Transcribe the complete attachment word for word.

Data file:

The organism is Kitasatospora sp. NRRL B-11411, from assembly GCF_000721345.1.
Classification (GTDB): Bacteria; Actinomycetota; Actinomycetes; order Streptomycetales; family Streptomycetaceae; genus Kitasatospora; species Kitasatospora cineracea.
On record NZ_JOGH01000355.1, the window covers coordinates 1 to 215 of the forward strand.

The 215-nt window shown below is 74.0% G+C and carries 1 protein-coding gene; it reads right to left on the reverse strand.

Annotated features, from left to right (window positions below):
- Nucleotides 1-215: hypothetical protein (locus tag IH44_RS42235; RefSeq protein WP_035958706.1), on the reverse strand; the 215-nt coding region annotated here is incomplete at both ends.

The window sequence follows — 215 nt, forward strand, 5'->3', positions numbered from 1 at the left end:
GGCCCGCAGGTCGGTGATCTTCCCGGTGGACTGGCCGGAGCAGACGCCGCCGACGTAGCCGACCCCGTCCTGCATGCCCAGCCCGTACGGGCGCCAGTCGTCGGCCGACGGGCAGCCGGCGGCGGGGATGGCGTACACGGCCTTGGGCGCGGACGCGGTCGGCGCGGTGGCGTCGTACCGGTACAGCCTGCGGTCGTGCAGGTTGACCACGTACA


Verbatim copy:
The organism is Kitasatospora sp. NRRL B-11411, from assembly GCF_000721345.1.
Classification (GTDB): Bacteria; Actinomycetota; Actinomycetes; order Streptomycetales; family Streptomycetaceae; genus Kitasatospora; species Kitasatospora cineracea.
On record NZ_JOGH01000355.1, the window covers coordinates 1 to 215 of the forward strand.

The 215-nt window shown below is 74.0% G+C and carries 1 protein-coding gene; it reads right to left on the reverse strand.

Annotated features, from left to right (window positions below):
- Nucleotides 1-215: hypothetical protein (locus tag IH44_RS42235; RefSeq protein WP_035958706.1), on the reverse strand; the 215-nt coding region annotated here is incomplete at both ends.

The window sequence follows — 215 nt, forward strand, 5'->3', positions numbered from 1 at the left end:
GGCCCGCAGGTCGGTGATCTTCCCGGTGGACTGGCCGGAGCAGACGCCGCCGACGTAGCCGACCCCGTCCTGCATGCCCAGCCCGTACGGGCGCCAGTCGTCGGCCGACGGGCAGCCGGCGGCGGGGATGGCGTACACGGCCTTGGGCGCGGACGCGGTCGGCGCGGTGGCGTCGTACCGGTACAGCCTGCGGTCGTGCAGGTTGACCACGTACA